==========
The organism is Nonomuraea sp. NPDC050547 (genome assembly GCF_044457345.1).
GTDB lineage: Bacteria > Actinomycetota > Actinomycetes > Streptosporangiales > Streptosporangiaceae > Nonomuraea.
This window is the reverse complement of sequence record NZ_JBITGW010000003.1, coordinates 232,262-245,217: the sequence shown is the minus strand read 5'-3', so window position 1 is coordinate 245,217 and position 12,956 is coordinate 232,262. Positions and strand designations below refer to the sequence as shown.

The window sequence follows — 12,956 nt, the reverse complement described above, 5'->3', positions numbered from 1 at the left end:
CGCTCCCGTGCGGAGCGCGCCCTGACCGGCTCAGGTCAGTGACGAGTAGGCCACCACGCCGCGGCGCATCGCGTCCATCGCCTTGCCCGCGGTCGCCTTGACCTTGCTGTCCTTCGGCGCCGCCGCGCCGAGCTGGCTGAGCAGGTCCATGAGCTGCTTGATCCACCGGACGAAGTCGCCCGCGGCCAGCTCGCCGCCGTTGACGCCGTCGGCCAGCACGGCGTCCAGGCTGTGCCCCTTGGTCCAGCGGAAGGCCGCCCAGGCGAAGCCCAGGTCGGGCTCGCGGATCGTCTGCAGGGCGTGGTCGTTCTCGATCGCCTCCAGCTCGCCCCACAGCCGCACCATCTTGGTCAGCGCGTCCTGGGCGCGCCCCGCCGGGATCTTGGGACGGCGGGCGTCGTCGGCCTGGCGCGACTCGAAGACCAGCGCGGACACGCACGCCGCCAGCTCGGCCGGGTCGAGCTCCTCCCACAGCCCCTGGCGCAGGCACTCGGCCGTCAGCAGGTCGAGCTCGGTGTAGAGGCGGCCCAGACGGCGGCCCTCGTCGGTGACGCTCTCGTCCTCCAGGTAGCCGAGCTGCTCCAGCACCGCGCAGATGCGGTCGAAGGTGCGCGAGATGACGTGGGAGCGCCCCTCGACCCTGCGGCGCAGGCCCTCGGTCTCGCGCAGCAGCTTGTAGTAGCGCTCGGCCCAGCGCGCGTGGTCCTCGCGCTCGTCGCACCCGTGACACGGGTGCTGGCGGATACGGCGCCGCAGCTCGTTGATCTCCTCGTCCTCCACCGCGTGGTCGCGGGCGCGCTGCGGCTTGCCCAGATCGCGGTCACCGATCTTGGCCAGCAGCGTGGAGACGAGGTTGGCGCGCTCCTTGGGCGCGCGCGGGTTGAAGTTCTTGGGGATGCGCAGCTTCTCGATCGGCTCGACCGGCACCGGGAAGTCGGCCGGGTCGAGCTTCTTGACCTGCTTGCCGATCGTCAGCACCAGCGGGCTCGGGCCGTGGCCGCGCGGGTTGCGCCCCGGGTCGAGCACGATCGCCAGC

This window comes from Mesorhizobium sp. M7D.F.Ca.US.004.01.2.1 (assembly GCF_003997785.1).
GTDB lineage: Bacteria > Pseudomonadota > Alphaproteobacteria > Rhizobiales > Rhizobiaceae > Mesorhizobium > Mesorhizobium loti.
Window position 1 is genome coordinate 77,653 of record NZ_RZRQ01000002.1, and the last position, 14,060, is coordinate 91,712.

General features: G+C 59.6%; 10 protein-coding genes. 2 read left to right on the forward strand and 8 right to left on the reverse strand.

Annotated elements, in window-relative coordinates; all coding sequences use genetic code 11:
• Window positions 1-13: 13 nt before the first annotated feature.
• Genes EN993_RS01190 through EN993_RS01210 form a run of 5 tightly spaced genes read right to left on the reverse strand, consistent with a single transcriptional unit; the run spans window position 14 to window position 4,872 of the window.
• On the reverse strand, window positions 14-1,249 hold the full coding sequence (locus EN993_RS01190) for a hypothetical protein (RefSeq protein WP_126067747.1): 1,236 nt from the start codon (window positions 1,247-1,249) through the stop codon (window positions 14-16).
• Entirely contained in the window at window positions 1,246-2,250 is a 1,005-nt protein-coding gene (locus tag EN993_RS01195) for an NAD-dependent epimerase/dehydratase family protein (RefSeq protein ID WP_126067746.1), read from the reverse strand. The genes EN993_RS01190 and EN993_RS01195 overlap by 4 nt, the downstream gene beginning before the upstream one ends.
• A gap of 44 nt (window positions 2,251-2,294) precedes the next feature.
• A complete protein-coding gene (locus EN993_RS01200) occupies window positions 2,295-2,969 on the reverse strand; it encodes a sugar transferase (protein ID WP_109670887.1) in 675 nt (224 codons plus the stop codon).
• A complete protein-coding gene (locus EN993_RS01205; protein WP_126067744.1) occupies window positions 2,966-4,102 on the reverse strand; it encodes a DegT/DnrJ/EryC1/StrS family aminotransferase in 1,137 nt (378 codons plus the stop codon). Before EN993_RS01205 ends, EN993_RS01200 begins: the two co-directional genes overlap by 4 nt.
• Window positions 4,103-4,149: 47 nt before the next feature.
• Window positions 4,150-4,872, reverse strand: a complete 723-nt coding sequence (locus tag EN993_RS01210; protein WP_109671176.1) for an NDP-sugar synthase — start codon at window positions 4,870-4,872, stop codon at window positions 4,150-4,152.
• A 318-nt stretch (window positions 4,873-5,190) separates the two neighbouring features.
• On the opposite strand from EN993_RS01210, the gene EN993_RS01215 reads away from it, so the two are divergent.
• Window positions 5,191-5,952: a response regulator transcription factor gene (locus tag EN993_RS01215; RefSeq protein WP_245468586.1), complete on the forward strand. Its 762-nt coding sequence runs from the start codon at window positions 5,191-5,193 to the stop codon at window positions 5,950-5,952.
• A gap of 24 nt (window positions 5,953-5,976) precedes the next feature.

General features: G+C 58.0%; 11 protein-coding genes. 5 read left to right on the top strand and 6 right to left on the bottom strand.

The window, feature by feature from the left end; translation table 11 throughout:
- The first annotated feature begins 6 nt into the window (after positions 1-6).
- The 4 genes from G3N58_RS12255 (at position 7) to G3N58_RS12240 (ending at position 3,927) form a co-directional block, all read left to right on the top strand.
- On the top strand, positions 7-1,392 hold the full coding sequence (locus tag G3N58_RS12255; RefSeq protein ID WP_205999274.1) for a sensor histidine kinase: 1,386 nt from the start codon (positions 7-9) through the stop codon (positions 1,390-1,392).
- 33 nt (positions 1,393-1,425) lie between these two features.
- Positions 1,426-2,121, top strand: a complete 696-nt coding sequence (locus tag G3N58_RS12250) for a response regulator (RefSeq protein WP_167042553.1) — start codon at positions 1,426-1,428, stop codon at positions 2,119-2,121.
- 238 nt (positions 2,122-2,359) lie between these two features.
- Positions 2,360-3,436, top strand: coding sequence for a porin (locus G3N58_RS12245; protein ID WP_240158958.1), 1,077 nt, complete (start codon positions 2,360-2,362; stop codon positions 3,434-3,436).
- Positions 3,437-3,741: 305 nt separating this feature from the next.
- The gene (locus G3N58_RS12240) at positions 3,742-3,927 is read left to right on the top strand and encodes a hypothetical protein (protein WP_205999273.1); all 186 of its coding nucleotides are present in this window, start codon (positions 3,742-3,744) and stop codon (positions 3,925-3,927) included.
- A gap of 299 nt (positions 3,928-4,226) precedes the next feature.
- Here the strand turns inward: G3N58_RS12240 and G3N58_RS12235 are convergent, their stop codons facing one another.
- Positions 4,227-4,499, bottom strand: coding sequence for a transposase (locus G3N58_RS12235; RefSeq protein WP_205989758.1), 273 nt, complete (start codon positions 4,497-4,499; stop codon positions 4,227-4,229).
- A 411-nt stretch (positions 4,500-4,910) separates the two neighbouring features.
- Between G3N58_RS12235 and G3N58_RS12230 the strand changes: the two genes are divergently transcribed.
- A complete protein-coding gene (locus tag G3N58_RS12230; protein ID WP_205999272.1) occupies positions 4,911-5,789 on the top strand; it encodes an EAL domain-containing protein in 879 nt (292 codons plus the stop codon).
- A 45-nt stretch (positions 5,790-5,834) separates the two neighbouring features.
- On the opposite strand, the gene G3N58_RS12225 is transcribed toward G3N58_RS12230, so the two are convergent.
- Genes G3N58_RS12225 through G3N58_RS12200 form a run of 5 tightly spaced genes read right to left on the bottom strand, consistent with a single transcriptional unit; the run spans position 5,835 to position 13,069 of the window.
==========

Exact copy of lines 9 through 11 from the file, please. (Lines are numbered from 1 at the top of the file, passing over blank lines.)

General features: G+C 59.6%; 10 protein-coding genes. 2 read left to right on the forward strand and 8 right to left on the reverse strand.

Annotated elements, in window-relative coordinates; all coding sequences use genetic code 11:
• Window positions 1-13: 13 nt before the first annotated feature.